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    Mindfulness Skills to Cope with Trauma & Anxiety

    You’re having a normal day but suddenly become scared or intensely sad. Your breathing increases and you feel on edge. Other times you become tired, and your surroundings seem foggy and dreamlike. Noises sound far away or like they’re coming from a tunnel. What could be going on?

    You may be experiencing a trauma flashback. A flashback is when you relive parts of a trauma or feel as if the trauma is happening again in the present moment. Flashbacks are usually triggered by something in the present that reminds the brain of a past disturbing incident. When it’s triggered, the brain has trouble distinguishing the past from the present, causing you to feel disconnected, scared, or anxious.

    What are Trauma Triggers?

     Trauma triggers are any stimuli that involuntarily cause an individual to recall a disturbing or upsetting event. Triggers can include smells, images, activities, sounds, thoughts, places, or people. It is helpful to recognize your trauma triggers so that you can learn how to cope with them. Writing down thoughts, actions, and anything else preceding a flashback is a helpful way to identify trauma triggers.

    How Mindfulness Can Help

    Mindfulness is the act of practicing present moment awareness by focusing your attention to whatever is happening in the moment. Mindfulness can reassure a triggered mind that you are safe in the present and not back in the past. In addition to focusing awareness on the present, mindfulness also encourages acknowledgment of emotions without judgment. This practice can help you learn to regulate and accept your emotions as they come.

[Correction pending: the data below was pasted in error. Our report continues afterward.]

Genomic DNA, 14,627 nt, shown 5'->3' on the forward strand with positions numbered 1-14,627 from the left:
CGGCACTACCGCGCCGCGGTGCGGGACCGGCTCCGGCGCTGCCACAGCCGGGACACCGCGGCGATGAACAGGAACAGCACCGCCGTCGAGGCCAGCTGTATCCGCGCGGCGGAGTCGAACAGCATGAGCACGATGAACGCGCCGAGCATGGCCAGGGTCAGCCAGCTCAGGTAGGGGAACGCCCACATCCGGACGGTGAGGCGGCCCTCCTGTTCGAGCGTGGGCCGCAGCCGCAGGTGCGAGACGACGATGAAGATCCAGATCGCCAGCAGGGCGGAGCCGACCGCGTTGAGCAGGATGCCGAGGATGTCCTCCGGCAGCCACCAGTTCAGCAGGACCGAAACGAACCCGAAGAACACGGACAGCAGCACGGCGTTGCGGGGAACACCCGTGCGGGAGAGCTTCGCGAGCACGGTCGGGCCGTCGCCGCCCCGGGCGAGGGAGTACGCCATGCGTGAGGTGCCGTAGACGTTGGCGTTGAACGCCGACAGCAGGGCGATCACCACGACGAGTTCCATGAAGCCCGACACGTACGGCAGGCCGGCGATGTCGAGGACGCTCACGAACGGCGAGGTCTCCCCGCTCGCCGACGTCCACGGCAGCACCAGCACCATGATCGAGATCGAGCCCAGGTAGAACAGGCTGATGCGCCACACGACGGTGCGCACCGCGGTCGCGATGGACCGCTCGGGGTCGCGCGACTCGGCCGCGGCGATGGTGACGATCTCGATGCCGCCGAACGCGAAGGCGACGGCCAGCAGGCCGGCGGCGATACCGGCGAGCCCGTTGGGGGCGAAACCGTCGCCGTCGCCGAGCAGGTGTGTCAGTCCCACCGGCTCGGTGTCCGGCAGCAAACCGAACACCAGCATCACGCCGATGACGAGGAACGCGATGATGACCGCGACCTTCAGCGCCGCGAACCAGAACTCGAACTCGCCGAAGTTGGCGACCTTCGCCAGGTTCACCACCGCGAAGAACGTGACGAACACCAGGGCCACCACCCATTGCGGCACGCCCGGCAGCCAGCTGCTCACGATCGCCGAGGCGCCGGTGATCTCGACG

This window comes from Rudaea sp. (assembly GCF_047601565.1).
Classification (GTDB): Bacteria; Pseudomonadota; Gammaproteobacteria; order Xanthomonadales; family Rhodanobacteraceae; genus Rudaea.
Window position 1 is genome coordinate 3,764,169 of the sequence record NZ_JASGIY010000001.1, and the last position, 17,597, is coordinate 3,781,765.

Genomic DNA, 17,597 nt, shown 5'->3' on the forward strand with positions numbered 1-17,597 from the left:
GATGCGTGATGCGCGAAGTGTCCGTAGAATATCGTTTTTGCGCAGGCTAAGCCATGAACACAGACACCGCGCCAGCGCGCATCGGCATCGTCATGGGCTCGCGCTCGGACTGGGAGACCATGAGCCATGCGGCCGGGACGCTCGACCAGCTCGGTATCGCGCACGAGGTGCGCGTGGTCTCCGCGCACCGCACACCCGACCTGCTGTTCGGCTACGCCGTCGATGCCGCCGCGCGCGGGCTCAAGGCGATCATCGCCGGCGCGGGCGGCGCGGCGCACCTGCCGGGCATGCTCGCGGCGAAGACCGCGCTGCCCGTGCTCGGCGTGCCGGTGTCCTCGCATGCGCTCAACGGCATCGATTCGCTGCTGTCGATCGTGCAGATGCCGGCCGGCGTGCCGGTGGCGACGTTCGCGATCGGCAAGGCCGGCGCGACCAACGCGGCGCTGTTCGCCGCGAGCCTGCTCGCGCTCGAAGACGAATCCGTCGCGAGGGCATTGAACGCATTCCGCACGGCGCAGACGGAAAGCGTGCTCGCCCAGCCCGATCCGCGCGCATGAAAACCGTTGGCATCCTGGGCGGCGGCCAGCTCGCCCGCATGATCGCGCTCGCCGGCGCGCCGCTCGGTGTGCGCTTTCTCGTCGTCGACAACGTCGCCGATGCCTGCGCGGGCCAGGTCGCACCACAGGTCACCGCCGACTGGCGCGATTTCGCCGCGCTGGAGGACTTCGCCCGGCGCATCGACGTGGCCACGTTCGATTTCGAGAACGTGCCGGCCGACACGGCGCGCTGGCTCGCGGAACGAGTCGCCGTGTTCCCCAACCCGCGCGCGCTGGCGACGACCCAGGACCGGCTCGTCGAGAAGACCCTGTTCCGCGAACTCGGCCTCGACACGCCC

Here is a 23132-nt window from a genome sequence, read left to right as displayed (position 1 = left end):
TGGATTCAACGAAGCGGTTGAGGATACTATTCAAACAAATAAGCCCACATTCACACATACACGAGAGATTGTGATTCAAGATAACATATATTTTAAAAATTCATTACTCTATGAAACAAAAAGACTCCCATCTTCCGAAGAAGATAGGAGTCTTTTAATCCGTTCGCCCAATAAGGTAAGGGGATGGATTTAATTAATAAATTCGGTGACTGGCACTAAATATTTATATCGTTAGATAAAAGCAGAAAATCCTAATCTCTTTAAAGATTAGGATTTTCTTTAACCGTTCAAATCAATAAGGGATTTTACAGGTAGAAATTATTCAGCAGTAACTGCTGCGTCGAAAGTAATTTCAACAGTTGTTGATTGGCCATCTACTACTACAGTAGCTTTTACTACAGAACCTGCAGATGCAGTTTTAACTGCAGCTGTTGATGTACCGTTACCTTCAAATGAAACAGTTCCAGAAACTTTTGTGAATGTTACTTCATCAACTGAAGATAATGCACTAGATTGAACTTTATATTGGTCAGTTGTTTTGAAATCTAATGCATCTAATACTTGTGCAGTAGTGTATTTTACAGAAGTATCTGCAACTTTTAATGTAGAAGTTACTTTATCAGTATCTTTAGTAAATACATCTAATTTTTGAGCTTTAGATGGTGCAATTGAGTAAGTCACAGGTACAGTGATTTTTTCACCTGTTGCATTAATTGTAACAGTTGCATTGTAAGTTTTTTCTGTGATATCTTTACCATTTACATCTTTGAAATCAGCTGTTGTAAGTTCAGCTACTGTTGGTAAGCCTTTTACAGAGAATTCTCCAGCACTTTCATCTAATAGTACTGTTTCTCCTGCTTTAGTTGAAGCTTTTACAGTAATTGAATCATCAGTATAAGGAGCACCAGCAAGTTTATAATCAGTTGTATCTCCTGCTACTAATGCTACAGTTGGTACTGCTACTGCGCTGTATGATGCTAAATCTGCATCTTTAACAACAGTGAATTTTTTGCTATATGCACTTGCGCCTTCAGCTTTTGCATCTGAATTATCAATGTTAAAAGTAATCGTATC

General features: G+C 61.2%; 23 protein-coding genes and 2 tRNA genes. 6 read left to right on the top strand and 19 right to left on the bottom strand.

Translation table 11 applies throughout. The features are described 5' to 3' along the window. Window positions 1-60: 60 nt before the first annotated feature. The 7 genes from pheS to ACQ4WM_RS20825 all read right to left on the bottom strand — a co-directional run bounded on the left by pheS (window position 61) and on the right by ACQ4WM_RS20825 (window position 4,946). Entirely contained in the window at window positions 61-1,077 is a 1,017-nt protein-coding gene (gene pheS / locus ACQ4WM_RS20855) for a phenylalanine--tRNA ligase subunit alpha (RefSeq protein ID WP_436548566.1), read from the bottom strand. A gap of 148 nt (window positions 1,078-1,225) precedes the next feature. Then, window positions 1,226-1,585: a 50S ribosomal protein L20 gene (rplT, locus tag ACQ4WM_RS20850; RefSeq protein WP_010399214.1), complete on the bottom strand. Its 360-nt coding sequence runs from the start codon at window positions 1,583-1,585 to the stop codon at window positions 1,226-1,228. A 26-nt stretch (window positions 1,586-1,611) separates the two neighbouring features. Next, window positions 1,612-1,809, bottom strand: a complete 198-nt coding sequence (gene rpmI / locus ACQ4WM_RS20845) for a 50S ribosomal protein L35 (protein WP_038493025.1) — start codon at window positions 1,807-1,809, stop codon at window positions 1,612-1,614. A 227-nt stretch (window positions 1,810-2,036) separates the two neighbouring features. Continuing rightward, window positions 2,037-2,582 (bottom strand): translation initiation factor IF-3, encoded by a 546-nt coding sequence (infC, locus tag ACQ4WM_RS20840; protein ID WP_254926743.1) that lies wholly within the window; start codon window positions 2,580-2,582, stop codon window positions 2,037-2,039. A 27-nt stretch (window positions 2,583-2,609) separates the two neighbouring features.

Mindfulness Exercises

    There are many exercises and techniques to help you strengthen mindfulness skills. Below are some introductory exercises to start practicing mindfulness. These exercises can be helpful when experiencing anxiety, intrusive thoughts, worry, or flashbacks.

    5 and Describe: Engage each of your five senses to increase your awareness of the present moment.  List and describe 5 things you can see, touch, smell, hear, and taste in the present. Having mints or candy on hand can be helpful for engaging the sense of taste.

    Deep Breathing: Slowing down your breathing can help calm the nervous system. Focus on your breathing and pay special attention to how the air feels in your lungs as you slowly inhale and exhale. When you find your attention drifting to troubling thoughts or memories, gently bring your attention back to your breathing.

    Anchors: Select neutral objects in your home or workspace that can be used as “anchors” to secure or anchor you to the present. When triggered, focus your attention on one of your anchors until you begin to feel a sense of calm.

    Stretching: Being aware of body sensations is another way to stay present in the moment. Engage in some gentle stretching while being cognizant of how your muscles and body feel during each movement. Gently twisting the spine is a great way to increase the brain’s alertness and your awareness of the present.

    Get Started with Therapy for Trauma and Anxiety

    I provide therapy for individuals seeking trauma healing and anxiety management. If you’re interested in learning about how therapy can help you better manage symptoms and overcome triggers, contact me today to set up an appointment.

    Online Locations: Nashville, Tennessee – Brentwood, Tennessee – Knoxville, Tennessee – Chattanooga, Tennessee – Memphis, Tennessee – Augusta, Georgia – Atlanta, Georgia – Athens, Georgia –  Savannah, Georgia – Evans, Georgia – Macon, Georgia – Surrounding Tennessee & Georgia Area


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